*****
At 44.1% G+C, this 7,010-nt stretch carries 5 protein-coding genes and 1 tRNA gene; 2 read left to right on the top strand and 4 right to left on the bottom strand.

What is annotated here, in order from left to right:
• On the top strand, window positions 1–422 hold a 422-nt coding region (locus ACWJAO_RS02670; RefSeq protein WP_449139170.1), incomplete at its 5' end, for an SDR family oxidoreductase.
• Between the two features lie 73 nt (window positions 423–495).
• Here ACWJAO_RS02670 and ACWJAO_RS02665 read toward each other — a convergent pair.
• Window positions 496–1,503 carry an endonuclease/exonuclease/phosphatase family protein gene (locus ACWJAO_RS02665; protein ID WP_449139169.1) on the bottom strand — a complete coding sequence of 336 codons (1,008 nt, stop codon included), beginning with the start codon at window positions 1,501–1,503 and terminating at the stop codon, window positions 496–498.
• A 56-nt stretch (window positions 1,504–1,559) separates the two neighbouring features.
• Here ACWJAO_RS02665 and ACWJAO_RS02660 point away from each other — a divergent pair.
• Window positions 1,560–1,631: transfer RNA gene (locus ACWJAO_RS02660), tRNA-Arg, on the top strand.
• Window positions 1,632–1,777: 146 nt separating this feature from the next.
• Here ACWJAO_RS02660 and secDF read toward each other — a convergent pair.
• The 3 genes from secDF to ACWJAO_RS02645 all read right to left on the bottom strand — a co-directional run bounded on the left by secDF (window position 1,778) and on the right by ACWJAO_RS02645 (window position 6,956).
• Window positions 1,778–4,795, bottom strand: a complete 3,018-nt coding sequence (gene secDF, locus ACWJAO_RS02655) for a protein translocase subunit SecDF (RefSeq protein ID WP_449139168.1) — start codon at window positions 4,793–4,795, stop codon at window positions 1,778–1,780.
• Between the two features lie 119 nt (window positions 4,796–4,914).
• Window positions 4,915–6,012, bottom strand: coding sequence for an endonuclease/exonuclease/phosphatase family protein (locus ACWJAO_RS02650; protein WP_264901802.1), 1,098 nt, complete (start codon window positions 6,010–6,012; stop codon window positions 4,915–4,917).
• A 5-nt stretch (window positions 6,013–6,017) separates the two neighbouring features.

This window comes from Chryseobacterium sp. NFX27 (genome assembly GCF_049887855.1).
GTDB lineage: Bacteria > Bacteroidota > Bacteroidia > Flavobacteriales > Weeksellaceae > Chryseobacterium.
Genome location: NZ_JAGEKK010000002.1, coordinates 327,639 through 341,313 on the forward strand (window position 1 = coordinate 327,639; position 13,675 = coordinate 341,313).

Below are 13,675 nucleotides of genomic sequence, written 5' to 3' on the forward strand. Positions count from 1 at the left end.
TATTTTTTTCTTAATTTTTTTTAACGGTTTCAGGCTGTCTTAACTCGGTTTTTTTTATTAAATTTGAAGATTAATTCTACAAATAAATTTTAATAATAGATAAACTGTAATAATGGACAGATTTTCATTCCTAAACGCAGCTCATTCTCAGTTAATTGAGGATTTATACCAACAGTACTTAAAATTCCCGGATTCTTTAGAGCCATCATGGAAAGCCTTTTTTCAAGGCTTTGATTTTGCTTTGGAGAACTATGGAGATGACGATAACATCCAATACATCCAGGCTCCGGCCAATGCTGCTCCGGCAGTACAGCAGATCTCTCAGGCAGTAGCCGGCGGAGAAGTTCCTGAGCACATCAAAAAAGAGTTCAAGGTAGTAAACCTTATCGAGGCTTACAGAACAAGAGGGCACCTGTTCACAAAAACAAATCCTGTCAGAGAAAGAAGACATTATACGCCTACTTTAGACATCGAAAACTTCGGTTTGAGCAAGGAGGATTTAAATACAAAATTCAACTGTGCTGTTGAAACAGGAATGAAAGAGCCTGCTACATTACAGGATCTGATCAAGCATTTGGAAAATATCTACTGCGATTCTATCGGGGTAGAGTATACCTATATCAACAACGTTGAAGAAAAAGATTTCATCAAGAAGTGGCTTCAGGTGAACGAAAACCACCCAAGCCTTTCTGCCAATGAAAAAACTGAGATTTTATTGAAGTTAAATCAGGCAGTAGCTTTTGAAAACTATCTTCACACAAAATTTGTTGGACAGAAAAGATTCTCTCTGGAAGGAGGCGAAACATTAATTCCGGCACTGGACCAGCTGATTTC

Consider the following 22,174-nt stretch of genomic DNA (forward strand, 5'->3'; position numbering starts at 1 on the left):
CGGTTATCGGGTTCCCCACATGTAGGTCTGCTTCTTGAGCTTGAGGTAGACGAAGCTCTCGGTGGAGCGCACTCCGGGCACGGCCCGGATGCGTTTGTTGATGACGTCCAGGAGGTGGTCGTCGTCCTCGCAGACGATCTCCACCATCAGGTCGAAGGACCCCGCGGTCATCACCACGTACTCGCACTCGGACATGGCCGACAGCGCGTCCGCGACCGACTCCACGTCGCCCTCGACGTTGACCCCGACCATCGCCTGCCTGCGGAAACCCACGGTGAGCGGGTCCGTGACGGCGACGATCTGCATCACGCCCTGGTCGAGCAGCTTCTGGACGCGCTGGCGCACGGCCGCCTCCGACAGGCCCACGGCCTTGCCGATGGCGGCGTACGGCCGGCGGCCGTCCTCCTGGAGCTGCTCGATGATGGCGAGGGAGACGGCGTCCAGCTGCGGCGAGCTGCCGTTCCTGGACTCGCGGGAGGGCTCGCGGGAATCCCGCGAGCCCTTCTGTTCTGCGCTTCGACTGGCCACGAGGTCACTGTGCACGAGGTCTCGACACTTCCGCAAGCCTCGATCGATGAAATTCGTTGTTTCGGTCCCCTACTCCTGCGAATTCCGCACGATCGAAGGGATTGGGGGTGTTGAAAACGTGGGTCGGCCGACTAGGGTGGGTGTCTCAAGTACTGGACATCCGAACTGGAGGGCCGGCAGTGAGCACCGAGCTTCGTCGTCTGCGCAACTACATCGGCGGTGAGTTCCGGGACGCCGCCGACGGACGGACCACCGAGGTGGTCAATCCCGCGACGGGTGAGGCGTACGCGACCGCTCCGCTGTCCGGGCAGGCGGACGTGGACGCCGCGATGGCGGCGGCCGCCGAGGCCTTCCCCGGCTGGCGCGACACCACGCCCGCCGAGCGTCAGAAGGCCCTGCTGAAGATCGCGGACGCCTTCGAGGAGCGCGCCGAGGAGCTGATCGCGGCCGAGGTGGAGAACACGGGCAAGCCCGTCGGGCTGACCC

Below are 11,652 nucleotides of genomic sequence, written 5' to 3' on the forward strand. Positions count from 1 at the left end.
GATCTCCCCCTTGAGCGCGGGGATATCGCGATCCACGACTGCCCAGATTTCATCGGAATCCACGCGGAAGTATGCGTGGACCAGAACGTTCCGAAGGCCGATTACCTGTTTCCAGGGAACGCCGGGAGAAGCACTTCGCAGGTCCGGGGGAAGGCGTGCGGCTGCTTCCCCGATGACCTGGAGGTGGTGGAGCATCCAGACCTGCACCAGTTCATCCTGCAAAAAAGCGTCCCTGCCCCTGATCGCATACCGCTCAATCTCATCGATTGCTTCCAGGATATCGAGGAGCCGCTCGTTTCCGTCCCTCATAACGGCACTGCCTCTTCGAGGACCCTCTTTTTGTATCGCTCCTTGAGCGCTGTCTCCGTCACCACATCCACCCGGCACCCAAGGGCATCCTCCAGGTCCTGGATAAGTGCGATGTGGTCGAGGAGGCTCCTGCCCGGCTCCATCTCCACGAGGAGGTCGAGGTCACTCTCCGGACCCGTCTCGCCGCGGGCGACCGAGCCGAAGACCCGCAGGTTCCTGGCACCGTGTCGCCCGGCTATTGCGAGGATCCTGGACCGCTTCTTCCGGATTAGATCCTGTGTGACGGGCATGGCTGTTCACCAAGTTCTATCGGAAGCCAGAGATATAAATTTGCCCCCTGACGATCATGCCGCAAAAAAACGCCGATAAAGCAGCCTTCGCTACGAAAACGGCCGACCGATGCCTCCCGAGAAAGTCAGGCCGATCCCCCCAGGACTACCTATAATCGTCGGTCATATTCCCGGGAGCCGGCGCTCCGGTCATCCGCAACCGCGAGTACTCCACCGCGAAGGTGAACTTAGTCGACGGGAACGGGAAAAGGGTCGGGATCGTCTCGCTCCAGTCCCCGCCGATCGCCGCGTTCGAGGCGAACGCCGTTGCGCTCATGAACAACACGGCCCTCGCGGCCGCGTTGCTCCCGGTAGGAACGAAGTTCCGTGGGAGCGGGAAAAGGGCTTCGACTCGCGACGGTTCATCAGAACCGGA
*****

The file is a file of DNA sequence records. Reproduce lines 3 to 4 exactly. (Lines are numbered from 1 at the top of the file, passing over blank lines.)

• On the top strand, window positions 1–422 hold a 422-nt coding region (locus ACWJAO_RS02670; RefSeq protein WP_449139170.1), incomplete at its 5' end, for an SDR family oxidoreductase.
• Between the two features lie 73 nt (window positions 423–495).